Thailand's billionaire ex-PM Thaksin submits royal pardon request

FILE PHOTO: Exiled former PM Thaksin returns to Thailand

By Panarat Thepgumpanat and Chayut Setboonsarng

BANGKOK (Reuters) - Thailand's former premier Thaksin Shinawatra has submitted a request for a royal pardon, outgoing Justice Minister Wissanu Krea-ngam said on Thursday, his latest move in a long-running power struggle with the country's establishment.

Thaksin, Thailand's most famous politician, made a dramatic homecoming last week after 15 years abroad where he lived in self-exile to avoid prison.

Thaksin arrived on a private jet and greeted supporters before being moved to a prison to serve an eight-year sentence for abuse of power and conflicts of interest from his time in power.

Hours later, Srettha Thavisin of the Shinawatra-backed Pheu Thai party won a parliamentary vote to become prime minister with the support of pro-military lawmakers.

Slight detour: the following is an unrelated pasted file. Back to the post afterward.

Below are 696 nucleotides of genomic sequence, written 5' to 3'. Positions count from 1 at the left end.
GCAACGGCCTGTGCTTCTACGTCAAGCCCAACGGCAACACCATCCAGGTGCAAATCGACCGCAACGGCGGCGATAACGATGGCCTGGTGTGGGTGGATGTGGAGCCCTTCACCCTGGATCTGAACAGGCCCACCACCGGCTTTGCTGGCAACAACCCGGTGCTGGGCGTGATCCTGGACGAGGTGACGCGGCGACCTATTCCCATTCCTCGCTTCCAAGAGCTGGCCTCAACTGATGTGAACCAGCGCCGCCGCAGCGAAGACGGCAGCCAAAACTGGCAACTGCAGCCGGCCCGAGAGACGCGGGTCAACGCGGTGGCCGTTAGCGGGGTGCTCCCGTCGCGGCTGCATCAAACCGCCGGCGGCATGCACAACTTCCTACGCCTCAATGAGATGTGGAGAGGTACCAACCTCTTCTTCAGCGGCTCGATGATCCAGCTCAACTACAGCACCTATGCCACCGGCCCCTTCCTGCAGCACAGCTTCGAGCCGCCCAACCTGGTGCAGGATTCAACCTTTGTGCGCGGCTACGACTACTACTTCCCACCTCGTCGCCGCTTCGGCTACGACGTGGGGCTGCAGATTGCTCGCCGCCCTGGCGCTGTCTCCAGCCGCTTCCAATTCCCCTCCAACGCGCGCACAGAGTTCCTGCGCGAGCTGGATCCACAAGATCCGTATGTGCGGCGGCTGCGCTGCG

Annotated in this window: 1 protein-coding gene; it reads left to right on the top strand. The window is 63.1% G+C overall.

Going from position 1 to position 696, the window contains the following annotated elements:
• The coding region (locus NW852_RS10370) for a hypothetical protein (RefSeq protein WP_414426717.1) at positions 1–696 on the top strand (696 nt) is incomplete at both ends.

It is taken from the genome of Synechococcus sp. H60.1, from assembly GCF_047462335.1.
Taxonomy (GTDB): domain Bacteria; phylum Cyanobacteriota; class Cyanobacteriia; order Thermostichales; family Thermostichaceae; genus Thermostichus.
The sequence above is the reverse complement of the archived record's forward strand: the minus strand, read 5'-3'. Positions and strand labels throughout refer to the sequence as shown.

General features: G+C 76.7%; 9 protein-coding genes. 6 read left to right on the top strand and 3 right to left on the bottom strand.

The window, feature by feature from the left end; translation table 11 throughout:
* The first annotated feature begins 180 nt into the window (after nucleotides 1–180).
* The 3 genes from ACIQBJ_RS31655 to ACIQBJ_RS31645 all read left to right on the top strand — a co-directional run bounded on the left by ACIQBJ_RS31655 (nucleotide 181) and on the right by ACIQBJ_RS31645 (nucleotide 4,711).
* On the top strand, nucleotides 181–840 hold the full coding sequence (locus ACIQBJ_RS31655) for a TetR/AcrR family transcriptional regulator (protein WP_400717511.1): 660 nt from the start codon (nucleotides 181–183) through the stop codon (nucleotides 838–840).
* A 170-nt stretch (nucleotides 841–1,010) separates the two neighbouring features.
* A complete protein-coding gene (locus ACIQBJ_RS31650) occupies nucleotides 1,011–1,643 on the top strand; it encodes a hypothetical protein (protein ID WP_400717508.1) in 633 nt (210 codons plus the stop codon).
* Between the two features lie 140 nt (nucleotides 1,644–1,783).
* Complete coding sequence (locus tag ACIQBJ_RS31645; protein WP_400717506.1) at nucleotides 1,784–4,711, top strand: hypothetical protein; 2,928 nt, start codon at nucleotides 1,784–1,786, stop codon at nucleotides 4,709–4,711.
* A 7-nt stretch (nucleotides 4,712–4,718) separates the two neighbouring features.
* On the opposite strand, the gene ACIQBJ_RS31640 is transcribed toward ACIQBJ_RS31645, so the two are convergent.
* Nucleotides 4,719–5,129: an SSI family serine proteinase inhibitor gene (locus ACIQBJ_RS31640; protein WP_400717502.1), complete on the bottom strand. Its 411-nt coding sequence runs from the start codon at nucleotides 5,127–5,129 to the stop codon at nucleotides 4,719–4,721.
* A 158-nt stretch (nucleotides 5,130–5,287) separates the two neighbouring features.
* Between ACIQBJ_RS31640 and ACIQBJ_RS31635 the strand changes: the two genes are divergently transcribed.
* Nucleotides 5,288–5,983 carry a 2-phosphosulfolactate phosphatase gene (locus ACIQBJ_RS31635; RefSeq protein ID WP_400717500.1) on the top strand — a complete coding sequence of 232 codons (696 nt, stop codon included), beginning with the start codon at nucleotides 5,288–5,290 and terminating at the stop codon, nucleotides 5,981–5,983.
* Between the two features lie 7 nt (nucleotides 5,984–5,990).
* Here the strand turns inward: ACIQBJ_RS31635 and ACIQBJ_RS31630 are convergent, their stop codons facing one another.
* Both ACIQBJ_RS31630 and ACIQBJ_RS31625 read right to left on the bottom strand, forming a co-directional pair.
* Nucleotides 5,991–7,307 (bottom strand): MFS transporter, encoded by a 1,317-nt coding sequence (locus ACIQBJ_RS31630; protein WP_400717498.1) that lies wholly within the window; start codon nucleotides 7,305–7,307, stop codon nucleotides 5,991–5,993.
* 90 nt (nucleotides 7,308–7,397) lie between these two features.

Thaksin, a former telecoms tycoon still wields influence in Thai politics with parties loyal to him winning every election in the past two decades until this year.

This month's events have fuelled speculation that Thaksin has struck a deal with his bitter rivals in the conservative establishment and royalist military, which ousted his parties in coups in 2006 and 2014, at the time accusing him and his parties of corruption and disloyalty to the powerful monarchy.

Thaksin denied those allegations and has rejected talk of a deal with the generals.

On his first night in jail, Thaksin was transferred to a police hospital, on account of chest pains and high blood pressure.

A representative of the 74-year-old Thaksin declined to comment when asked by Reuters about his pardon request.

A request for royal pardon must be submitted through the corrections department to the justice minister.

"The request will then be presented to (incumbent) Prime Minister Prayuth Cha-ocha who needs to sign it before presenting it to the king," Wissanu told Reuters.

If a royal pardon is not granted, Thaksin will have to wait two years to submit another request.

(Reporting by Chayut Setboonsarng, Panarat Thepgumpanat and Panu Wongcha-um; Editing by Martin Petty, Kanupriya Kapoor)